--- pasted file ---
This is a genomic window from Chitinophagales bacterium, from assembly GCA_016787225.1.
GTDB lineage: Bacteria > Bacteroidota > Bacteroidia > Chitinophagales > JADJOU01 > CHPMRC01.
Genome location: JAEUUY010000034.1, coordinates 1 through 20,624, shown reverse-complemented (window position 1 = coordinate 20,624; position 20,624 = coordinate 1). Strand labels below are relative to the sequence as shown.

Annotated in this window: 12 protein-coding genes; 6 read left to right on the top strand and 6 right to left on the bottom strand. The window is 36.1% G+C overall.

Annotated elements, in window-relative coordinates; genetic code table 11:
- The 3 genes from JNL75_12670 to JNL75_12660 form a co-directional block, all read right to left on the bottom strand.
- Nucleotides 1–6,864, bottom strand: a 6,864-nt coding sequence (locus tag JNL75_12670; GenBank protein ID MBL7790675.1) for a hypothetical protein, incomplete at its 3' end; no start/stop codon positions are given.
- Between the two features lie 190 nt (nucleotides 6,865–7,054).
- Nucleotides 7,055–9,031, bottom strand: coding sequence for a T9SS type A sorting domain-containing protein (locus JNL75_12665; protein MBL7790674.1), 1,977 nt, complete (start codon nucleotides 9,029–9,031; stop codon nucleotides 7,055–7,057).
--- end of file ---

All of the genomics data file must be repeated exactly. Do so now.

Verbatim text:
This is a genomic window from Chitinophagales bacterium, from assembly GCA_016787225.1.
GTDB lineage: Bacteria > Bacteroidota > Bacteroidia > Chitinophagales > JADJOU01 > CHPMRC01.
Genome location: JAEUUY010000034.1, coordinates 1 through 20,624, shown reverse-complemented (window position 1 = coordinate 20,624; position 20,624 = coordinate 1). Strand labels below are relative to the sequence as shown.

Annotated in this window: 12 protein-coding genes; 6 read left to right on the top strand and 6 right to left on the bottom strand. The window is 36.1% G+C overall.

Annotated elements, in window-relative coordinates; genetic code table 11:
- The 3 genes from JNL75_12670 to JNL75_12660 form a co-directional block, all read right to left on the bottom strand.
- Nucleotides 1–6,864, bottom strand: a 6,864-nt coding sequence (locus tag JNL75_12670; GenBank protein ID MBL7790675.1) for a hypothetical protein, incomplete at its 3' end; no start/stop codon positions are given.
- Between the two features lie 190 nt (nucleotides 6,865–7,054).
- Nucleotides 7,055–9,031, bottom strand: coding sequence for a T9SS type A sorting domain-containing protein (locus JNL75_12665; protein MBL7790674.1), 1,977 nt, complete (start codon nucleotides 9,029–9,031; stop codon nucleotides 7,055–7,057).